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Alan A. Jones
Alan Anthony Jones (born 1944 in New York) was an American professor of chemistry at Clark University in Worcester, Massachusetts. During his more than thirty years at Clark he served as a mentor and advisor to hundreds of undergraduate, graduate and post-doctoral students. He was a leading researcher in the field of NMR and polymer physics . His research focused on solid state NMR spectroscopy of polymer systems. This work was supported for many years through grants from agencies such as the National Science Foundation, Petroleum Research Fund and the Army Research Office.
Additional recommended knowledge
He attended Colgate University and received his B.A. in 1966. He earned a Ph.D. in Chemistry at the University of Wisconsin-Madison in 1972 and worked at Clark after working as a postdoctoral fellow at Dartmouth College under Walter H. Stockmayer from 1972-74. At Clark, Jones and fellow professor Paul Inglefield built a NMR facility at the university and wrote over 100 research papers . Some of Jones' ideas led to new ideas for the use of NMR in studying polymer systems, such as his highly cited 1977 paper: Models for spin relaxation in dilute solutions of randomly coiled polymers .
As a professor at Clark Dr. Jones was noted as one of the best professors and he received the institution’s Outstanding Teacher Award in 1988 . He attracted many undergraduates to do research in his laboratory, many of whom went into graduate school after graduating from Clark . During his tenure he directed more than twenty Ph.D. candidates to the successful completion of their theses . He also served Clark at the highest levels in the administration, being Acting Provost 1987–88 and Dean of Graduate Studies and Research 1993–95 .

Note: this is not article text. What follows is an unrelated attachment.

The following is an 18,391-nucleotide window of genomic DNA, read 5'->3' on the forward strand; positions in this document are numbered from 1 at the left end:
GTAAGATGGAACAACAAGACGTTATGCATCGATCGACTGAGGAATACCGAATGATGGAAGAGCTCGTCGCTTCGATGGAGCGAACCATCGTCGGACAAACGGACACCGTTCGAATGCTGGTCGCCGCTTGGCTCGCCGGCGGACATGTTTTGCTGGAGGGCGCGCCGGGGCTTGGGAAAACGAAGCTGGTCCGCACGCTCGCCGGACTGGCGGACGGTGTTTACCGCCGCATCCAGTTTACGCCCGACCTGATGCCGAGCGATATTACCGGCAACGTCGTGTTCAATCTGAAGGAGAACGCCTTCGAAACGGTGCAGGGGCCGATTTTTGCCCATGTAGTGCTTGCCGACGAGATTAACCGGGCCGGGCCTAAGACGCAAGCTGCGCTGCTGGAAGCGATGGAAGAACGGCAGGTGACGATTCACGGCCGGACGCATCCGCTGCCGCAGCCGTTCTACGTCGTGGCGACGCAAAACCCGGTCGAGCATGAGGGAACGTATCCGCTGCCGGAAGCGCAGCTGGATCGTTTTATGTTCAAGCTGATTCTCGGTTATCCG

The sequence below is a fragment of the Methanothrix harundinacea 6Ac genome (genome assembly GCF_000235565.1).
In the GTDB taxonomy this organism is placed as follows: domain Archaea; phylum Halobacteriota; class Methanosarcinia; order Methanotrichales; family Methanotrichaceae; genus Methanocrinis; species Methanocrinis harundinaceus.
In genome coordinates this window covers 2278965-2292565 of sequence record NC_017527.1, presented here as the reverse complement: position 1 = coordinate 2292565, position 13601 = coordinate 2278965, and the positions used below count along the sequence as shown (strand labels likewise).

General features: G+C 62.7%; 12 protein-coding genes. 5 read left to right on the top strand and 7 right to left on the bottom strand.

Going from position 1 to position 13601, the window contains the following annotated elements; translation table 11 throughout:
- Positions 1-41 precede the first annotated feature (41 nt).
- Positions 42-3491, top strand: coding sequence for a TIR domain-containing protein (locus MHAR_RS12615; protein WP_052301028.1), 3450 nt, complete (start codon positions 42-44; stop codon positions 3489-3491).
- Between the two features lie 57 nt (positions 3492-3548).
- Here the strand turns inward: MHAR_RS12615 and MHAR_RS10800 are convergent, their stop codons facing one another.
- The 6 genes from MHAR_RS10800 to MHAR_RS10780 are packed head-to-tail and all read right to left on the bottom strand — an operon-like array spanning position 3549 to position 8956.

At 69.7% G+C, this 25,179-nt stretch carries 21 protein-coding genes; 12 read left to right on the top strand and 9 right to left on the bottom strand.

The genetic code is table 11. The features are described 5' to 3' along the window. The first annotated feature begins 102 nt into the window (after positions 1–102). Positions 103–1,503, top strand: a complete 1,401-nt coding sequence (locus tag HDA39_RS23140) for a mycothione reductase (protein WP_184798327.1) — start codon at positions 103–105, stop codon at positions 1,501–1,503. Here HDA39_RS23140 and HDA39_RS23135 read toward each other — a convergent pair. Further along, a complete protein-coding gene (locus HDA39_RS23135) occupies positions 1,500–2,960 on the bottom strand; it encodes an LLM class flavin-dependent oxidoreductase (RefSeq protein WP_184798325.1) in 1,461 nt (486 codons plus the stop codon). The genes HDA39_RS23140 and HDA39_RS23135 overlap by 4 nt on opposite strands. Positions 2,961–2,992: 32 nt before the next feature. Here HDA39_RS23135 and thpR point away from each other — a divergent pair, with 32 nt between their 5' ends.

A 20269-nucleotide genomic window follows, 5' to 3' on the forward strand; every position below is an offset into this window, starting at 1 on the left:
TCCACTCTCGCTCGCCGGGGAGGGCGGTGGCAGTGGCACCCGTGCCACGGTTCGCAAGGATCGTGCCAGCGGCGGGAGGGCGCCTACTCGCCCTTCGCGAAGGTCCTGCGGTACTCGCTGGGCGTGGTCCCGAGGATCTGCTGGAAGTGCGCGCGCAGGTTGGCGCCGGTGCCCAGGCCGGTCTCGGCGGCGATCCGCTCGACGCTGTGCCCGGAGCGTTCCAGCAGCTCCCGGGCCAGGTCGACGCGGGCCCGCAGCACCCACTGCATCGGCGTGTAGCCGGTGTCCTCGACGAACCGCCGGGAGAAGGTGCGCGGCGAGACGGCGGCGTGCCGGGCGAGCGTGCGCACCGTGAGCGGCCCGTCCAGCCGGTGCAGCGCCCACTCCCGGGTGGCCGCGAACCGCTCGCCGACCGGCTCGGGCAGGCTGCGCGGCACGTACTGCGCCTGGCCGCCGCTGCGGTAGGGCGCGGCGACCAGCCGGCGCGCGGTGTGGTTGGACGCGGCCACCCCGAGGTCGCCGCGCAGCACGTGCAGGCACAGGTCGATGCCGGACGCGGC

Jones died unexpectedly on May 23 2006. Before his death, Jones had been researching synthetic polymers that would be suitable membranes for use in chemical separations, fuel cells and solid electrolytes. He used PFG NMR to follow the diffusion of small molecules or ions and determine their self-diffusion coefficient. Diffusion in these systems was observed to be enhanced by up to an order of magnitude by the addition of nanoparticles and the mechanism for this enhancement was under investigation at the time of his death. After he died, his students continued his research.
Recent Notable Publications
|This article is licensed under the GNU Free Documentation License. It uses material from the Wikipedia article "Alan_A._Jones". A list of authors is available in Wikipedia.|